Tale of Two Tomi’s
Review by Ellen Lee

In Tomi Heri’s inaugural solo exhibition at The Back Room, the 29-year-old’s latest works are noticeably more abstract than the figurative forms of his past works. The monochromatic wood assemblages, which blend in seamlessly with the gallery’s white walls, are not just abstract “forms” or patterns, nor do they represent anything particularly identifiable.

The young artist has been active locally and internationally, and up till now, his signature style has been recognisable for its blend of graphic design-type “vectors” with an edge of street-art stencil, usually done up in the bright complementary colours which he has an eye for.

“Mimpi Hutan Kota”, 2017, stencil spray paint and acrylic on canvas. Image: Artemis Art Gallery

Tomi’s name may bring to mind renown Yogyakarta-based artist, Heri Dono (no relation). The two artists seem to have nothing in common stylistically, except for a certain penchant for illustration, but one can see thematic resonances in the playful tableaux of strange creatures picked up from local legends and everyday observations, which are then translated into the artists’ uniquely contemporary styles. Tomi is heavily inspired by the art scene of Yogyakarta, having made many pilgrimages there throughout his artistic career. That’s why his voyage to London under the auspices of a residency at Acme Artist Studios is a major one. It’s a step away from the primacy of tradition and regionalism that so characterise the art of Yogyakarta – and also of Kelantan, where Tomi went to university … and into the Western heartlands of global commerce and cosmopolitanism. Will this taste of foreign waters produce any new, unfamiliar ideas?

Taking up the entire left wall of The Back Room is a work with a threatening aura, which sort of looks like a chest-upwards view of a village elder, donning what looks like a straw sun hat over his head and a starry medallion around his shoulders. Its title is “K-II”, possibly a nod to the Lord Ketu of Hindu astrology.

Image: “K-II”, 2020

Next to “K-II” is “MXP”, which features a circular wooden frame at the top with its face painted black, and, below that, several thick, black strips of canvas with simple, white-coloured geometric shapes bolted onto them. It looks like it could be a grandfather clock, or some kind of flow chart for rivers, ending at the big basin of the sea. Another work looks like a white frog, with stiff bended arms like wooden clothespins, titled “Layang” (kite). In between “MXP” and “Layang” is a smaller print on wood titled “M.I.A”, of a creature with leaf-like wings, or fins, buzzing lazily upwards: perhaps a fly to feed the layang-shaped frog.

SG. is an abbreviation for sungai, the Malay word for river – an elemental life-force that the exhibition centres around as its primary inspiration. Tomi grew up in his grandmother’s house by a river in Kuala Kubu Bharu, Selangor and so SG. is his way of “going back to his roots”, which is an interesting reaction to having just completed a residency in a foreign land. In London, he also lived by the River Thames, a murky, clogged-up river snaking through 346km of London, reflecting back the corruption of the city’s industrial development and underpinning the collective imagination of Londoners since the time of Dickens.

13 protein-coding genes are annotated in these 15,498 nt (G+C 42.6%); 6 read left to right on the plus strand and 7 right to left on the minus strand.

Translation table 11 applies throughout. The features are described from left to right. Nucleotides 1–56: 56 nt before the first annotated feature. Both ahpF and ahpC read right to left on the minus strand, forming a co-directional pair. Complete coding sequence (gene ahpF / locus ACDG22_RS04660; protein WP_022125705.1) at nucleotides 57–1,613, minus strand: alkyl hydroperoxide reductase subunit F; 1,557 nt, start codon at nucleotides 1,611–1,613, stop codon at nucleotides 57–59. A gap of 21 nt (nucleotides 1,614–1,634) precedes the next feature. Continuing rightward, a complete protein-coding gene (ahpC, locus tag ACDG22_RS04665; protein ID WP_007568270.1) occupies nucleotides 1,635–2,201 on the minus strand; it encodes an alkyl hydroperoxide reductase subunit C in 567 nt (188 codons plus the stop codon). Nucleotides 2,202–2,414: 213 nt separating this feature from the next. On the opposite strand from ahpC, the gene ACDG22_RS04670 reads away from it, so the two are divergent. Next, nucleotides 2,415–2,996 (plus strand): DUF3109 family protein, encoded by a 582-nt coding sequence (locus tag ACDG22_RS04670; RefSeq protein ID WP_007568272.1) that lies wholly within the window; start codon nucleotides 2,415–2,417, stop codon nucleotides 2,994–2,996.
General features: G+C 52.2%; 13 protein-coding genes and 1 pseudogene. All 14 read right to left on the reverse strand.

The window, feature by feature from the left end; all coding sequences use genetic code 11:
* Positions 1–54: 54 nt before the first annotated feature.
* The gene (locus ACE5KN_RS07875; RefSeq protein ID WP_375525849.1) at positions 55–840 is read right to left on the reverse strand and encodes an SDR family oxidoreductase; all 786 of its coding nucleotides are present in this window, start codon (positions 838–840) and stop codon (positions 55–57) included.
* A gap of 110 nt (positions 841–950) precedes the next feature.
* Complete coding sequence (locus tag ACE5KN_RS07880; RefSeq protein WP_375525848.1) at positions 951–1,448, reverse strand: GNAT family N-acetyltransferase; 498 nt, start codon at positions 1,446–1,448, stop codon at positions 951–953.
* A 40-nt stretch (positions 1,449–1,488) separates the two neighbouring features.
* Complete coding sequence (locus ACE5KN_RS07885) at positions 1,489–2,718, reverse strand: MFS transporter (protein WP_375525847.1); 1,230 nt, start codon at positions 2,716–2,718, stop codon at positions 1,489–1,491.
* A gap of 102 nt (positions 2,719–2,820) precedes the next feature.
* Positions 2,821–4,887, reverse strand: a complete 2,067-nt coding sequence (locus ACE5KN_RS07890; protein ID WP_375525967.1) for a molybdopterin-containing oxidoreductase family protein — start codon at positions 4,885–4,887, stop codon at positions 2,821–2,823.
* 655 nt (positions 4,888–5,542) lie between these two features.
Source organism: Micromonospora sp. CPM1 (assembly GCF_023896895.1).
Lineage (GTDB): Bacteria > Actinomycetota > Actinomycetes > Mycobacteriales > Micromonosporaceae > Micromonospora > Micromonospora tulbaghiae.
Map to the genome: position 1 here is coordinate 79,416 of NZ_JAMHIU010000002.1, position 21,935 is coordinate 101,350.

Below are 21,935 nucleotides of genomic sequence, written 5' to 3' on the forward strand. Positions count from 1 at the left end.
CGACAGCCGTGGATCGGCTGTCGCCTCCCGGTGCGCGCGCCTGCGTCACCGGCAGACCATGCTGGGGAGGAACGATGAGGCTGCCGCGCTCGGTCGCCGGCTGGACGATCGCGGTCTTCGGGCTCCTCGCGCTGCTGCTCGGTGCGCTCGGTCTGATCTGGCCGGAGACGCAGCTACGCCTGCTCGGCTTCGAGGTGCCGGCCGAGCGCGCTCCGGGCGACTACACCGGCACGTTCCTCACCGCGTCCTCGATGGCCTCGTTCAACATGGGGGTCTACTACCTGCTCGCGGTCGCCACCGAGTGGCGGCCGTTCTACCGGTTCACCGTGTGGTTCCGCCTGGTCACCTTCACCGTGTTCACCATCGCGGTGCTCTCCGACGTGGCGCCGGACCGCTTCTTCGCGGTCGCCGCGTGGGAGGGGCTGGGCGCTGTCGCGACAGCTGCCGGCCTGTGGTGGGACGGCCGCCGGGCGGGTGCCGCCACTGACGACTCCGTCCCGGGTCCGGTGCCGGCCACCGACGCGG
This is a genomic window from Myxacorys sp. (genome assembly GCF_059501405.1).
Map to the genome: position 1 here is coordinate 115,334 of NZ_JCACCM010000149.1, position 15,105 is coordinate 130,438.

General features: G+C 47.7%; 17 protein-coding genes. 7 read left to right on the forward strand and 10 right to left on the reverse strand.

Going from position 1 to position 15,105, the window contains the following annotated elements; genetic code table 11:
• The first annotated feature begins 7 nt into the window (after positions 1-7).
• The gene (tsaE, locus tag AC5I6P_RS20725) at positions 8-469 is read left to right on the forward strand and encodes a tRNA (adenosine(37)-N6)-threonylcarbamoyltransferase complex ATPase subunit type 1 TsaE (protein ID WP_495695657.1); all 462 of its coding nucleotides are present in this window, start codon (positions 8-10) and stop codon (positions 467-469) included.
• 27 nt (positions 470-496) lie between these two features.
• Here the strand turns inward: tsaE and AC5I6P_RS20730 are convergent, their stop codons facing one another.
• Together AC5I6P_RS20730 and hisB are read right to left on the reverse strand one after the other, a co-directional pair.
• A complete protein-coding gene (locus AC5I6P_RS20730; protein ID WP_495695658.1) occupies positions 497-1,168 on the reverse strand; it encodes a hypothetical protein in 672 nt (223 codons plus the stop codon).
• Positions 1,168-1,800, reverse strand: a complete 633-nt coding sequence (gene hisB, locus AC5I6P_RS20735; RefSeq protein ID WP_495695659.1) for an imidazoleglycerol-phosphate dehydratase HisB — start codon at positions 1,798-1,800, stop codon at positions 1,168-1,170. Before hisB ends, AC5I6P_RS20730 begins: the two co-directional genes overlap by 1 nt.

Image: “MXP”, “M.I.A.”, and “Layang”; 2020

Tomi’s river, on the other hand, is a village river, up in the clear hills of Kuala Kubu Bharu, away from the symbolic and physical grime of the modern city. As he matures, Tomi is starting to grapple with the ideas that every major Malaysian artist eventually has to confront: big city vs small town, local vs international. Which is better? How to synthesise?

The river is a symbol carried from his childhood at his grandmother’s house all the way to cold hard London. All rivers, of course, join up at the sea; but Tomi doesn’t seem ready yet to take the plunge into the deep. His childhood still calls him back to familiar waters.

Image: Tomi’s animated video

On the opposite wall, there is the video work. The work consists of a looped video along with a projection-frame upon which the screen is mounted. The frame, another wooden assemblage, has a tribalistic look to it, with sharpened spikes all along the top like a barrier-gate painted with some Tomi-esque motifs. Before the projection screen-frame, there lies, atop a sheet of white cloth on the ground, a sort of wooden sword or spear. The video being projected features animated versions of the creatures along the walls, with “K-II” bobbing up and down and “Layang” doing a frog-stroke behind it. As well-read as Tomi is in the art of traditional woodcarving, the translation of his extensive research into a digital video work is a modern adaptation that still feels a little awkward and untethered.

It’s clear that Tomi is still seeking the right blend for the two parts of himself – between tradition and modernity, between his river-submerged roots and the wide sky of the future opening up before him.

SG., a solo exhibition by Tomi Heri, runs until Jan 10, 2021 at The Back Room @ The Zhongshan Building, Kuala Lumpur.

The views and opinions expressed in this article are strictly the author's own and do not reflect those of CENDANA. CENDANA reserves the right to be excluded from any liabilities, losses, damages, defaults, and/or intellectual property infringements caused by the views and opinions expressed by the author in this article at all times, during or after publication, whether on this website or any other platforms hosted by CENDANA or if said opinions/views are republished on third party platforms.

Ellen Lee is a writer under the CENDANA-ASWARA Arts Writing Mentorship Programme 2020-2021.

Share this article
Copyright © 2021 Cultural Economy Development Agency (CENDANA) | Terms of Service 
Generic Popup